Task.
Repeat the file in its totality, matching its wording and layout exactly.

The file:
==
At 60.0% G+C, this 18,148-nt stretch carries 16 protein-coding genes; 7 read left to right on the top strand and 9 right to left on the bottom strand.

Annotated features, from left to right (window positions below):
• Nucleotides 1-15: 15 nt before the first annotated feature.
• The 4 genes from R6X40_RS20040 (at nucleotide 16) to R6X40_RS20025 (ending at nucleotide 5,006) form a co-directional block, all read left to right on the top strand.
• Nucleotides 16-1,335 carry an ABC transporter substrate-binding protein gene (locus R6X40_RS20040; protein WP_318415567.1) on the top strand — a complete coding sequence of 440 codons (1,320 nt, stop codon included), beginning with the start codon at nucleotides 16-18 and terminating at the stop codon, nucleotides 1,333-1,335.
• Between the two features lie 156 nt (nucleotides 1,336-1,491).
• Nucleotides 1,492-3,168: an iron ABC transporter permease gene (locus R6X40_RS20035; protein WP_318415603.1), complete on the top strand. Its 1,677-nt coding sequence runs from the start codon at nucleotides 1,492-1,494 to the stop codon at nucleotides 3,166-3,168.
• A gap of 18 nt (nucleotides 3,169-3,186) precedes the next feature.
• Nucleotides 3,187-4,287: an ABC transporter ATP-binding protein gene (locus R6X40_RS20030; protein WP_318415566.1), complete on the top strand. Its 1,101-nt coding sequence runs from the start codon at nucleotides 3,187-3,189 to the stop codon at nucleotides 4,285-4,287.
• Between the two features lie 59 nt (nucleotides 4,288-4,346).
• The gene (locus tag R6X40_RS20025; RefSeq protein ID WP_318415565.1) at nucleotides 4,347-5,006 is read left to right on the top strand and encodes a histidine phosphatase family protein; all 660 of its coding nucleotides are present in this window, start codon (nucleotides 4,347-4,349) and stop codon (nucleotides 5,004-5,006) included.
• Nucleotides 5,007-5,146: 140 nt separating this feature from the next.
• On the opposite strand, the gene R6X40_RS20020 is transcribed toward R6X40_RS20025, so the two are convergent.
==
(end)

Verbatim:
At 60.0% G+C, this 18,148-nt stretch carries 16 protein-coding genes; 7 read left to right on the top strand and 9 right to left on the bottom strand.

Annotated features, from left to right (window positions below):
• Nucleotides 1-15: 15 nt before the first annotated feature.
• The 4 genes from R6X40_RS20040 (at nucleotide 16) to R6X40_RS20025 (ending at nucleotide 5,006) form a co-directional block, all read left to right on the top strand.
• Nucleotides 16-1,335 carry an ABC transporter substrate-binding protein gene (locus R6X40_RS20040; protein WP_318415567.1) on the top strand — a complete coding sequence of 440 codons (1,320 nt, stop codon included), beginning with the start codon at nucleotides 16-18 and terminating at the stop codon, nucleotides 1,333-1,335.
• Between the two features lie 156 nt (nucleotides 1,336-1,491).
• Nucleotides 1,492-3,168: an iron ABC transporter permease gene (locus R6X40_RS20035; protein WP_318415603.1), complete on the top strand. Its 1,677-nt coding sequence runs from the start codon at nucleotides 1,492-1,494 to the stop codon at nucleotides 3,166-3,168.
• A gap of 18 nt (nucleotides 3,169-3,186) precedes the next feature.
• Nucleotides 3,187-4,287: an ABC transporter ATP-binding protein gene (locus R6X40_RS20030; protein WP_318415566.1), complete on the top strand. Its 1,101-nt coding sequence runs from the start codon at nucleotides 3,187-3,189 to the stop codon at nucleotides 4,285-4,287.
• Between the two features lie 59 nt (nucleotides 4,288-4,346).
• The gene (locus tag R6X40_RS20025; RefSeq protein ID WP_318415565.1) at nucleotides 4,347-5,006 is read left to right on the top strand and encodes a histidine phosphatase family protein; all 660 of its coding nucleotides are present in this window, start codon (nucleotides 4,347-4,349) and stop codon (nucleotides 5,004-5,006) included.
• Nucleotides 5,007-5,146: 140 nt separating this feature from the next.
• On the opposite strand, the gene R6X40_RS20020 is transcribed toward R6X40_RS20025, so the two are convergent.